There are many reasons for the price of health care in the United States. I will list some...

  • Health insurance tied to employment
  • State mandated coverage
  • Unable to purchase insurance across state lines
  • Medical licensure laws
  • Widespread use of insurance for routine visits

Those are just the few I can think of off the top of my head.

THe only reason is that it's not socialized/universal. Health care, roads, prisons, public education, army, police, firemen... all of them must be run by the State and paid with our taxes. Because maybe it won't make many millionaires, but it's the most efficient way for most of the people.

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June 03, 2011, 08:13:30 PM
 #76

The only reason healthcare is so expensive in the US is because everyone's so dang sue-happy.  If we didn't have absurd judgments awarding hundreds of millions for a mistake in the surgery room, healthcare costs would be much more reasonable.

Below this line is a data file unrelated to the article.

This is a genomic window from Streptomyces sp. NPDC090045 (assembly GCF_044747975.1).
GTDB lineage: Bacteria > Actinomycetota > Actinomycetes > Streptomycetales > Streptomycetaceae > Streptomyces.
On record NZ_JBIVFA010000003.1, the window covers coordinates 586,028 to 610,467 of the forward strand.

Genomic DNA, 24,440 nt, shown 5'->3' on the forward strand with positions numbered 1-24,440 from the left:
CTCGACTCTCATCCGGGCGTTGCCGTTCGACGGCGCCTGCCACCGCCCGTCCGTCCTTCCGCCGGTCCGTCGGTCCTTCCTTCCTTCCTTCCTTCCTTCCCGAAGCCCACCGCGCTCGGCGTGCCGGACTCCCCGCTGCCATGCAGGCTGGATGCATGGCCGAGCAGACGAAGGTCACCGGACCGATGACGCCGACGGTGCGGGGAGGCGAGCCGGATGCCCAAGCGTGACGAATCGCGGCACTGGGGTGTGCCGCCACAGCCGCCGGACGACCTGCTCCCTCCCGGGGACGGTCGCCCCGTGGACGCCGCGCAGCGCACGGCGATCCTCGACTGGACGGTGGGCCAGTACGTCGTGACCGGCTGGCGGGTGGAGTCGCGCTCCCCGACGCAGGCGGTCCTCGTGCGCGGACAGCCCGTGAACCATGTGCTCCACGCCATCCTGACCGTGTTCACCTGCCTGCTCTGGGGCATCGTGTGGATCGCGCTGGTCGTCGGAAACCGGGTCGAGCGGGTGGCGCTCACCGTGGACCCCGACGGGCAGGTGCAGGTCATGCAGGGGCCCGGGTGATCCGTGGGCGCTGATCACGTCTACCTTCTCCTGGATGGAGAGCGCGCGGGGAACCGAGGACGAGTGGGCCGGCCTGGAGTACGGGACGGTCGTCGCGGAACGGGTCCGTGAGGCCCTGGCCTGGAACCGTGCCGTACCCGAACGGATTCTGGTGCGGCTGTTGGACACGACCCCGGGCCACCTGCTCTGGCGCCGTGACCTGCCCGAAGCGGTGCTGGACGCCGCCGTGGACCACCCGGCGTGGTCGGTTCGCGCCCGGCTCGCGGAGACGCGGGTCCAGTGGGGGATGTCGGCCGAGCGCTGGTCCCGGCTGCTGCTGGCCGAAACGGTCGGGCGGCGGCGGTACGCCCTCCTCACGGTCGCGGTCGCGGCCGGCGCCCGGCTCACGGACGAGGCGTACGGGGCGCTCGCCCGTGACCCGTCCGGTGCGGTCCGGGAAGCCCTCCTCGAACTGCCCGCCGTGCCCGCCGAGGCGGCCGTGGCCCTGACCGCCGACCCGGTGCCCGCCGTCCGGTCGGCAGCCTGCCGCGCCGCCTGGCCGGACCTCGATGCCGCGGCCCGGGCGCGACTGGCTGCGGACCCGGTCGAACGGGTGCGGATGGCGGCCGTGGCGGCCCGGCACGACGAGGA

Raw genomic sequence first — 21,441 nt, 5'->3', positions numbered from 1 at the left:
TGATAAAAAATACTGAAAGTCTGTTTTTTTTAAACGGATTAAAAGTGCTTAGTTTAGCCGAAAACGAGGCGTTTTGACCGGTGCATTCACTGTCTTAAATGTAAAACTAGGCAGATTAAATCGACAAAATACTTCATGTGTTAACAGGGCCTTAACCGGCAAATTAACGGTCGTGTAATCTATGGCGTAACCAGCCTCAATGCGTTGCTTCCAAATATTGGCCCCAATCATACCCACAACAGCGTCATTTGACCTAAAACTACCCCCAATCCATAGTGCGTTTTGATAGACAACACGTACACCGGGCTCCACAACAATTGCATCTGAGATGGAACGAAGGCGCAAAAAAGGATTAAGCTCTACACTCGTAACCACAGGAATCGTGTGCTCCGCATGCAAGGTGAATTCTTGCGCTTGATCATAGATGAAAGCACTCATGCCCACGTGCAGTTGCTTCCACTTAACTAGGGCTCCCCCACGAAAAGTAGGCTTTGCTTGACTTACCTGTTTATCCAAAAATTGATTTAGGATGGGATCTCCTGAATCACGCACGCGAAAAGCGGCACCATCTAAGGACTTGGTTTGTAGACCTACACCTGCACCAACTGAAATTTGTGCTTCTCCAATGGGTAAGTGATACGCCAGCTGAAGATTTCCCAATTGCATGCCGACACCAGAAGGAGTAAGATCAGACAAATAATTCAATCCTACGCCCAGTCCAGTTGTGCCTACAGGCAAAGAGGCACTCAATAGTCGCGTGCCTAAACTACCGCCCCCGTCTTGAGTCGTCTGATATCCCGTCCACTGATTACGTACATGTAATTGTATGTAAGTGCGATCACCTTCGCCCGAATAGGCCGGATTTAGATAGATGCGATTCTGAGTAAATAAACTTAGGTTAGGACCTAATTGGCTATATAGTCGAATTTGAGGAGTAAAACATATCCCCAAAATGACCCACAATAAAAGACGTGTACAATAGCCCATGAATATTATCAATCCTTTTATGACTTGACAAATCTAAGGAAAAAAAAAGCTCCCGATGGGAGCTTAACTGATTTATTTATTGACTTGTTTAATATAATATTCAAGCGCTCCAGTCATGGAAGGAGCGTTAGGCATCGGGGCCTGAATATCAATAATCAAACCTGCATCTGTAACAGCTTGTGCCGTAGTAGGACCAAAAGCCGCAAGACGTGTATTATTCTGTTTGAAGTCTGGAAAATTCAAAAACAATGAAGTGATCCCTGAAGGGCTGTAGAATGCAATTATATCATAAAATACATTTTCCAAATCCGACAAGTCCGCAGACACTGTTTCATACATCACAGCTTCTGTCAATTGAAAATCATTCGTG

There are many reasons for the price of health care in the United States. I will list some...

  • Health insurance tied to employment
  • State mandated coverage
  • Unable to purchase insurance across state lines
  • Medical licensure laws
  • Widespread use of insurance for routine visits

Those are just the few I can think of off the top of my head.
all of them must be run by the State and paid with our taxes.
Prove it.
JohnDoe
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June 03, 2011, 08:14:42 PM
 #77

BTW Spain is not broke, it's just that we have 20% unployment rate  Grin

http://en.wikipedia.org/wiki/List_of_countries_by_external_debt

Spain

External debt in US dollars: 2,166,000,000,000    
Date: 30 June 2010
Per capita US dollars: 52,588
% of GDP: 157%

Btw, UK and Germany are broke too.
Findeton
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June 03, 2011, 08:25:25 PM
 #78